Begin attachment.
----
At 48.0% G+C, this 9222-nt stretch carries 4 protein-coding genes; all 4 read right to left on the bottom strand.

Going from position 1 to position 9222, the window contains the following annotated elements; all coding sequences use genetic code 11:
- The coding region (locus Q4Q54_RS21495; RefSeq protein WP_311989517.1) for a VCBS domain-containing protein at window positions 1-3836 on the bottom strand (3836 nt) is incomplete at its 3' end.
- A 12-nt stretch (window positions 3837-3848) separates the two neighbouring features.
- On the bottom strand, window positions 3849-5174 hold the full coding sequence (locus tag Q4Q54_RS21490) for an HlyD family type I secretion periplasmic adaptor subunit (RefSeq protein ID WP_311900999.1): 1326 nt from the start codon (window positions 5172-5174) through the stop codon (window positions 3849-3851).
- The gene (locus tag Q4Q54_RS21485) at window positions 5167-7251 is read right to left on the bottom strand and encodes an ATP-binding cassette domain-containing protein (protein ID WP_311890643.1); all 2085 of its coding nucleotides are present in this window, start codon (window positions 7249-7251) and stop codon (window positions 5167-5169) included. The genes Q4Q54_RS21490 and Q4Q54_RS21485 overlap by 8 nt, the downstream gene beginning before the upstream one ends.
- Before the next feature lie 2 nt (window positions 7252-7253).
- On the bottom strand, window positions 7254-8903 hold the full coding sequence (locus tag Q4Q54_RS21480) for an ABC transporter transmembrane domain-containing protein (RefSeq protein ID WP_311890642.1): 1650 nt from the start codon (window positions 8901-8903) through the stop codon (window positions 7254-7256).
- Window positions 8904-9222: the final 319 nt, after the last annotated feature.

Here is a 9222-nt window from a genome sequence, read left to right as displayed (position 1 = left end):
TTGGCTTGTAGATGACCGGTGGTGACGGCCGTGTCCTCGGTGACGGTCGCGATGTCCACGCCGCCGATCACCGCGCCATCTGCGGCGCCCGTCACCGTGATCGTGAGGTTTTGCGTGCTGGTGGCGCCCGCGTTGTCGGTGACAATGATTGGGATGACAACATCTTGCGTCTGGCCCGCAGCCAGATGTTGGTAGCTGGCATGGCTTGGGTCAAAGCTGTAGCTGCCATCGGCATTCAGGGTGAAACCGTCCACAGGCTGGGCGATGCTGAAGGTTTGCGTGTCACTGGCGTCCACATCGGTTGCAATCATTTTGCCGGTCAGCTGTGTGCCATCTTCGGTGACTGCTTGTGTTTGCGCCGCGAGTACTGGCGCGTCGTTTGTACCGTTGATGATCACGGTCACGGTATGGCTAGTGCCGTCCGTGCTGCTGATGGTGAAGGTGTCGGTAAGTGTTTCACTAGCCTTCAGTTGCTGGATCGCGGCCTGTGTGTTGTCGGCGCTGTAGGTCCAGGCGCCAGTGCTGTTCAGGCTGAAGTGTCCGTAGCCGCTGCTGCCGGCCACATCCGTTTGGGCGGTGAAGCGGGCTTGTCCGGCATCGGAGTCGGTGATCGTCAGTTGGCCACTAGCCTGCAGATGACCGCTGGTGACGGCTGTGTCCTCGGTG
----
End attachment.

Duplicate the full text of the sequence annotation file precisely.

At 48.0% G+C, this 9222-nt stretch carries 4 protein-coding genes; all 4 read right to left on the bottom strand.

Going from position 1 to position 9222, the window contains the following annotated elements; all coding sequences use genetic code 11:
- The coding region (locus Q4Q54_RS21495; RefSeq protein WP_311989517.1) for a VCBS domain-containing protein at window positions 1-3836 on the bottom strand (3836 nt) is incomplete at its 3' end.
- A 12-nt stretch (window positions 3837-3848) separates the two neighbouring features.
- On the bottom strand, window positions 3849-5174 hold the full coding sequence (locus tag Q4Q54_RS21490) for an HlyD family type I secretion periplasmic adaptor subunit (RefSeq protein ID WP_311900999.1): 1326 nt from the start codon (window positions 5172-5174) through the stop codon (window positions 3849-3851).
- The gene (locus tag Q4Q54_RS21485) at window positions 5167-7251 is read right to left on the bottom strand and encodes an ATP-binding cassette domain-containing protein (protein ID WP_311890643.1); all 2085 of its coding nucleotides are present in this window, start codon (window positions 7249-7251) and stop codon (window positions 5167-5169) included. The genes Q4Q54_RS21490 and Q4Q54_RS21485 overlap by 8 nt, the downstream gene beginning before the upstream one ends.
- Before the next feature lie 2 nt (window positions 7252-7253).
- On the bottom strand, window positions 7254-8903 hold the full coding sequence (locus tag Q4Q54_RS21480) for an ABC transporter transmembrane domain-containing protein (RefSeq protein ID WP_311890642.1): 1650 nt from the start codon (window positions 8901-8903) through the stop codon (window positions 7254-7256).
- Window positions 8904-9222: the final 319 nt, after the last annotated feature.

Here is a 9222-nt window from a genome sequence, read left to right as displayed (position 1 = left end):
TTGGCTTGTAGATGACCGGTGGTGACGGCCGTGTCCTCGGTGACGGTCGCGATGTCCACGCCGCCGATCACCGCGCCATCTGCGGCGCCCGTCACCGTGATCGTGAGGTTTTGCGTGCTGGTGGCGCCCGCGTTGTCGGTGACAATGATTGGGATGACAACATCTTGCGTCTGGCCCGCAGCCAGATGTTGGTAGCTGGCATGGCTTGGGTCAAAGCTGTAGCTGCCATCGGCATTCAGGGTGAAACCGTCCACAGGCTGGGCGATGCTGAAGGTTTGCGTGTCACTGGCGTCCACATCGGTTGCAATCATTTTGCCGGTCAGCTGTGTGCCATCTTCGGTGACTGCTTGTGTTTGCGCCGCGAGTACTGGCGCGTCGTTTGTACCGTTGATGATCACGGTCACGGTATGGCTAGTGCCGTCCGTGCTGCTGATGGTGAAGGTGTCGGTAAGTGTTTCACTAGCCTTCAGTTGCTGGATCGCGGCCTGTGTGTTGTCGGCGCTGTAGGTCCAGGCGCCAGTGCTGTTCAGGCTGAAGTGTCCGTAGCCGCTGCTGCCGGCCACATCCGTTTGGGCGGTGAAGCGGGCTTGTCCGGCATCGGAGTCGGTGATCGTCAGTTGGCCACTAGCCTGCAGATGACCGCTGGTGACGGCTGTGTCCTCGGTG